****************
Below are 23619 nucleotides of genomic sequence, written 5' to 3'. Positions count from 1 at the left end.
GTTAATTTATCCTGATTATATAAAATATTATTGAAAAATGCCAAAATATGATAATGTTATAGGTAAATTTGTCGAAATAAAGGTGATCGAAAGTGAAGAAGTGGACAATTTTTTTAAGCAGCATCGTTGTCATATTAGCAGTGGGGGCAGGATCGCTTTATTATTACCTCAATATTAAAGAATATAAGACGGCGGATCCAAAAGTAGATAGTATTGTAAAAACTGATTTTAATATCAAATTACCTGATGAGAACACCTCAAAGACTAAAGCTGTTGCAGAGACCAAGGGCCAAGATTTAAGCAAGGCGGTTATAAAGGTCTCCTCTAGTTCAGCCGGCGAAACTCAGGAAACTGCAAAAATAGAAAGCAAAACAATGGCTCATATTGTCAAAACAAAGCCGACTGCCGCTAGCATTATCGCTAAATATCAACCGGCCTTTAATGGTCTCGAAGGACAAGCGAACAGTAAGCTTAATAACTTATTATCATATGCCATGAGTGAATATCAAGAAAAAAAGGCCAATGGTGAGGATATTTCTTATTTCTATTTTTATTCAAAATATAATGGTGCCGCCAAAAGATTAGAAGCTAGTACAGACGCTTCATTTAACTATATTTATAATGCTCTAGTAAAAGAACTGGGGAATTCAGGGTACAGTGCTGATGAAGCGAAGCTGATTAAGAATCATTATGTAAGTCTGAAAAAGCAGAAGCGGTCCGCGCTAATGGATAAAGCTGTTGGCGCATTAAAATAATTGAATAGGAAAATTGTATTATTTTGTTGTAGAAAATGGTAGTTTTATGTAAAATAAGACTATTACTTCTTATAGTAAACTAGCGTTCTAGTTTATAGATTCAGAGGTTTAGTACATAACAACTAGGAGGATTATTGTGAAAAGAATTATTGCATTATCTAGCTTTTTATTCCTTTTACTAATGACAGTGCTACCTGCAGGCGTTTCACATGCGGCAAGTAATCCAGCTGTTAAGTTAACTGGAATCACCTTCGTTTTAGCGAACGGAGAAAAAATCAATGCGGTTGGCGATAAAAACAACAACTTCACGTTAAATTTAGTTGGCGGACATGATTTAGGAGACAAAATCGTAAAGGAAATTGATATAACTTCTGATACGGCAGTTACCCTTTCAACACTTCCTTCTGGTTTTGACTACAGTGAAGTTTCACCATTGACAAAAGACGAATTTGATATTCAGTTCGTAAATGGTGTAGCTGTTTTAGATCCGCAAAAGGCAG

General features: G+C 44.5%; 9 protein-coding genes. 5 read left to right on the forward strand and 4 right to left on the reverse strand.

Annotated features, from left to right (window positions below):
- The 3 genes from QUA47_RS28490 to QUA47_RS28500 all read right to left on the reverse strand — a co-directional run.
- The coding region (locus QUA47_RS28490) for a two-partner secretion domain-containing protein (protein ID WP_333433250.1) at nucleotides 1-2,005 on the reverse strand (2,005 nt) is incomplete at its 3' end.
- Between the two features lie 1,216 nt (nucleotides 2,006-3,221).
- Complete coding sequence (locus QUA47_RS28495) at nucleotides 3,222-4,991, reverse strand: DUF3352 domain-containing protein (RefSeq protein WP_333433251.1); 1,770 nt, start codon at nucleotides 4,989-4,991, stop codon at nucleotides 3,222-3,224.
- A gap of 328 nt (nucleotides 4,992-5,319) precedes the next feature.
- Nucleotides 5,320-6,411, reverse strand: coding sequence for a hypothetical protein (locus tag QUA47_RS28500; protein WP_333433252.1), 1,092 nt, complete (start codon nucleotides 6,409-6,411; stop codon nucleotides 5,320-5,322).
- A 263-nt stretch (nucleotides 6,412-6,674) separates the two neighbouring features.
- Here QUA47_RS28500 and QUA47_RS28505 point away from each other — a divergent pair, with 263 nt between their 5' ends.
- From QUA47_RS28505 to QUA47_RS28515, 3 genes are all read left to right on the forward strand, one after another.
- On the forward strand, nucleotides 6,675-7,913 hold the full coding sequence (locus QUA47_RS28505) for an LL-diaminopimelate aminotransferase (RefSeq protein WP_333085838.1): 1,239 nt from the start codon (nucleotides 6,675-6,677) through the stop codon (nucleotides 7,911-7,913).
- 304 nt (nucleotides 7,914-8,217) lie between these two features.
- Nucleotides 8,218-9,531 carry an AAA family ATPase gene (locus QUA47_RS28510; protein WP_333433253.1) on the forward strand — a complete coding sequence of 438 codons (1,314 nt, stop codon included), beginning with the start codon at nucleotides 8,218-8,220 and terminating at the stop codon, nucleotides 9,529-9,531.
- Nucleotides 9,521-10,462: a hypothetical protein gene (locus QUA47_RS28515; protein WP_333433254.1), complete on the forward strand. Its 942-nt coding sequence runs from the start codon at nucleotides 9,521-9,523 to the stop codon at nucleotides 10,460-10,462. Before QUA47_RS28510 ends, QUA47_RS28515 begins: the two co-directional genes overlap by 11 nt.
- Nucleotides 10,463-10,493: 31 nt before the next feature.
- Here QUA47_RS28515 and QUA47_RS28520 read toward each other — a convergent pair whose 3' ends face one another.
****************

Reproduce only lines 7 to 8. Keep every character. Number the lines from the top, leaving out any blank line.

- Between the two features lie 1,216 nt (nucleotides 2,006-3,221).
- Complete coding sequence (locus QUA47_RS28495) at nucleotides 3,222-4,991, reverse strand: DUF3352 domain-containing protein (RefSeq protein WP_333433251.1); 1,770 nt, start codon at nucleotides 4,989-4,991, stop codon at nucleotides 3,222-3,224.